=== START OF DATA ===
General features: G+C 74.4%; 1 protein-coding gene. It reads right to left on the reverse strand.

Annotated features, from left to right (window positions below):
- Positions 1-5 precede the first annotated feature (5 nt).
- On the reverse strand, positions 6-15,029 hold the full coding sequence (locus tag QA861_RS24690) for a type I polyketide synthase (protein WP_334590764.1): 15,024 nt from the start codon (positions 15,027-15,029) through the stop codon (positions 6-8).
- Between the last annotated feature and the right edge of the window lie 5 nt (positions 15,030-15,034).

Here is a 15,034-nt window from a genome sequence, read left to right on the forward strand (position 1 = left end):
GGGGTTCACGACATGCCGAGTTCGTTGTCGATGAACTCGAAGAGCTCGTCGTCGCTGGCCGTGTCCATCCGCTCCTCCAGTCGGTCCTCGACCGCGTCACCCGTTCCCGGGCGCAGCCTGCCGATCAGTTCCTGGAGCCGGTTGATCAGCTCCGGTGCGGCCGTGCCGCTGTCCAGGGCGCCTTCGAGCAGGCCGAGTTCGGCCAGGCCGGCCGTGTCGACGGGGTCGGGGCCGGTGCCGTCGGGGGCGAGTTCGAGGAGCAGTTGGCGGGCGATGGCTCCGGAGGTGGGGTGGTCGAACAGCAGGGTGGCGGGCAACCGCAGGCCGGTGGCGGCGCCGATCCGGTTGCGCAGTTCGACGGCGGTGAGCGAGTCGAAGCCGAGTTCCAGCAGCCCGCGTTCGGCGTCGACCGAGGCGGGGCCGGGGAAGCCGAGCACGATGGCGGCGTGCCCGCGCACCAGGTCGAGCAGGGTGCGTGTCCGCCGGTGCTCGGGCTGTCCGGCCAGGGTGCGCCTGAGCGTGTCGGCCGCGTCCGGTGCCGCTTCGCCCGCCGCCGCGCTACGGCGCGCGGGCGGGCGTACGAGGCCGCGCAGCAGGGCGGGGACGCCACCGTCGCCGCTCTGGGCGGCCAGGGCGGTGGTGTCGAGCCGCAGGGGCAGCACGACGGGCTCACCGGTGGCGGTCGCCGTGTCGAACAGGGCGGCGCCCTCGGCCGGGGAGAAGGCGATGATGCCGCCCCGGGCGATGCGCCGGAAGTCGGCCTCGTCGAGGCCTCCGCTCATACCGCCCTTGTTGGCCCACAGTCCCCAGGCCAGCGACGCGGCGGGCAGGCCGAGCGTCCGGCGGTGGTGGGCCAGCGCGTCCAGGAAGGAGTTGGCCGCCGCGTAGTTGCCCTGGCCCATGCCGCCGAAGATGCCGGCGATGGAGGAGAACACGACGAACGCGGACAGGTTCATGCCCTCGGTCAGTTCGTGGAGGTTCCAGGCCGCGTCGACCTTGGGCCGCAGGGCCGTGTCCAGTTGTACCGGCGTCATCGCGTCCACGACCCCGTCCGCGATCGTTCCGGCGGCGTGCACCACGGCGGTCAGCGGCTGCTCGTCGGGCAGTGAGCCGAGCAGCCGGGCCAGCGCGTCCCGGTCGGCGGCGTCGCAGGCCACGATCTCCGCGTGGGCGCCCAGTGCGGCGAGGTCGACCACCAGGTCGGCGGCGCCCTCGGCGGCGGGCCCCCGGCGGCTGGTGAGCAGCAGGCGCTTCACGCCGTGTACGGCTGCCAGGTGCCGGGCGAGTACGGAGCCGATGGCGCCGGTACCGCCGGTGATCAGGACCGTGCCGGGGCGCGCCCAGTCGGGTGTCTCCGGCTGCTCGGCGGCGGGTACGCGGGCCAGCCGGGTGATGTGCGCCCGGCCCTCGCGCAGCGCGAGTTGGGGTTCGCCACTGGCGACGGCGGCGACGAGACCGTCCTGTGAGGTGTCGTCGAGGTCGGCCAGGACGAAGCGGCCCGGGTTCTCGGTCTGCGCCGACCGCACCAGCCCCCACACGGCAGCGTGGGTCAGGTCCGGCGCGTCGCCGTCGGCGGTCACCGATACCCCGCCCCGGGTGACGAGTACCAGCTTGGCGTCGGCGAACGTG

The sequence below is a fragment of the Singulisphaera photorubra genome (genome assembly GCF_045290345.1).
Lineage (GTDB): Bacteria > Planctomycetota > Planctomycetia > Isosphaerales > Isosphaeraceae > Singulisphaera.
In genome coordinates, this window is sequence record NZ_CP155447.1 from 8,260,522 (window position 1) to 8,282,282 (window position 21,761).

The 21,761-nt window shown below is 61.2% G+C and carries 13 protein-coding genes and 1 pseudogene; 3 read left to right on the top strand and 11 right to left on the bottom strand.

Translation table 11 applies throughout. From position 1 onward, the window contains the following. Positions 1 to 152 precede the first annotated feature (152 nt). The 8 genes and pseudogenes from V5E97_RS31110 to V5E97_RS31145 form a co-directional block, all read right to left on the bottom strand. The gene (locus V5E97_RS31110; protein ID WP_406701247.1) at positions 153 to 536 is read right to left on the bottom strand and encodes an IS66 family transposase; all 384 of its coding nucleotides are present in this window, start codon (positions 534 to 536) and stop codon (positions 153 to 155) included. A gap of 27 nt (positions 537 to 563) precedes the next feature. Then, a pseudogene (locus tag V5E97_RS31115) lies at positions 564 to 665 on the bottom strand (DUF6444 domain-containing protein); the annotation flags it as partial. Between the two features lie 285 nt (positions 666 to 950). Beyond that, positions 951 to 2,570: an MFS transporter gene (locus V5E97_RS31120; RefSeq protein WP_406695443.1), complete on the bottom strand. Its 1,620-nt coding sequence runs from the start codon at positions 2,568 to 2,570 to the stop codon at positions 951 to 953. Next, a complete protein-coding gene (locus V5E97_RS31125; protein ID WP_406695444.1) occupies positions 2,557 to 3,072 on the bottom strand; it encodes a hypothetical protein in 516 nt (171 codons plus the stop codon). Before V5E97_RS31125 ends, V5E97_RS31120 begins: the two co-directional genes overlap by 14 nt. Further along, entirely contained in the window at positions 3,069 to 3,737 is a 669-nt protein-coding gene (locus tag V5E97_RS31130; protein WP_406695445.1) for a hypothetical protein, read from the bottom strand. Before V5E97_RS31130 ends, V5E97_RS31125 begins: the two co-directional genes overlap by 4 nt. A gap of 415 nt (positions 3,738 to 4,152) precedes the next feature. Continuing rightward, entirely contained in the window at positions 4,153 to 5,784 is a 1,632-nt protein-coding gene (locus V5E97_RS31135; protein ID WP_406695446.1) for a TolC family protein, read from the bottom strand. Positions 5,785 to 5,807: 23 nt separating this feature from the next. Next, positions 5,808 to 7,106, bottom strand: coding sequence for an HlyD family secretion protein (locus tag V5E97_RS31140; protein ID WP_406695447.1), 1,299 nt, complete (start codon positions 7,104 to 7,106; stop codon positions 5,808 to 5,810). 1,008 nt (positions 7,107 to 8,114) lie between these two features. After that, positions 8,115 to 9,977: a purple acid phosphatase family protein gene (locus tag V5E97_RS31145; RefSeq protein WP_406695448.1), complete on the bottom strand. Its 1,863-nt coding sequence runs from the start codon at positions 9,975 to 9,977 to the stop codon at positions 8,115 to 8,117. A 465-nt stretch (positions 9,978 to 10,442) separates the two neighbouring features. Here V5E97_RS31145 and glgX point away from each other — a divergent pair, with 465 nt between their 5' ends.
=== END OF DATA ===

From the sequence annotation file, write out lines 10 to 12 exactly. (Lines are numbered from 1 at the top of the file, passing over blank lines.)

In genome coordinates, this window is sequence record NZ_CP155447.1 from 8,260,522 (window position 1) to 8,282,282 (window position 21,761).

The 21,761-nt window shown below is 61.2% G+C and carries 13 protein-coding genes and 1 pseudogene; 3 read left to right on the top strand and 11 right to left on the bottom strand.

Translation table 11 applies throughout. From position 1 onward, the window contains the following. Positions 1 to 152 precede the first annotated feature (152 nt). The 8 genes and pseudogenes from V5E97_RS31110 to V5E97_RS31145 form a co-directional block, all read right to left on the bottom strand. The gene (locus V5E97_RS31110; protein ID WP_406701247.1) at positions 153 to 536 is read right to left on the bottom strand and encodes an IS66 family transposase; all 384 of its coding nucleotides are present in this window, start codon (positions 534 to 536) and stop codon (positions 153 to 155) included. A gap of 27 nt (positions 537 to 563) precedes the next feature. Then, a pseudogene (locus tag V5E97_RS31115) lies at positions 564 to 665 on the bottom strand (DUF6444 domain-containing protein); the annotation flags it as partial. Between the two features lie 285 nt (positions 666 to 950). Beyond that, positions 951 to 2,570: an MFS transporter gene (locus V5E97_RS31120; RefSeq protein WP_406695443.1), complete on the bottom strand. Its 1,620-nt coding sequence runs from the start codon at positions 2,568 to 2,570 to the stop codon at positions 951 to 953. Next, a complete protein-coding gene (locus V5E97_RS31125; protein ID WP_406695444.1) occupies positions 2,557 to 3,072 on the bottom strand; it encodes a hypothetical protein in 516 nt (171 codons plus the stop codon). Before V5E97_RS31125 ends, V5E97_RS31120 begins: the two co-directional genes overlap by 14 nt. Further along, entirely contained in the window at positions 3,069 to 3,737 is a 669-nt protein-coding gene (locus tag V5E97_RS31130; protein WP_406695445.1) for a hypothetical protein, read from the bottom strand. Before V5E97_RS31130 ends, V5E97_RS31125 begins: the two co-directional genes overlap by 4 nt. A gap of 415 nt (positions 3,738 to 4,152) precedes the next feature. Continuing rightward, entirely contained in the window at positions 4,153 to 5,784 is a 1,632-nt protein-coding gene (locus V5E97_RS31135; protein ID WP_406695446.1) for a TolC family protein, read from the bottom strand. Positions 5,785 to 5,807: 23 nt separating this feature from the next. Next, positions 5,808 to 7,106, bottom strand: coding sequence for an HlyD family secretion protein (locus tag V5E97_RS31140; protein ID WP_406695447.1), 1,299 nt, complete (start codon positions 7,104 to 7,106; stop codon positions 5,808 to 5,810). 1,008 nt (positions 7,107 to 8,114) lie between these two features. After that, positions 8,115 to 9,977: a purple acid phosphatase family protein gene (locus tag V5E97_RS31145; RefSeq protein WP_406695448.1), complete on the bottom strand. Its 1,863-nt coding sequence runs from the start codon at positions 9,975 to 9,977 to the stop codon at positions 8,115 to 8,117. A 465-nt stretch (positions 9,978 to 10,442) separates the two neighbouring features. Here V5E97_RS31145 and glgX point away from each other — a divergent pair, with 465 nt between their 5' ends.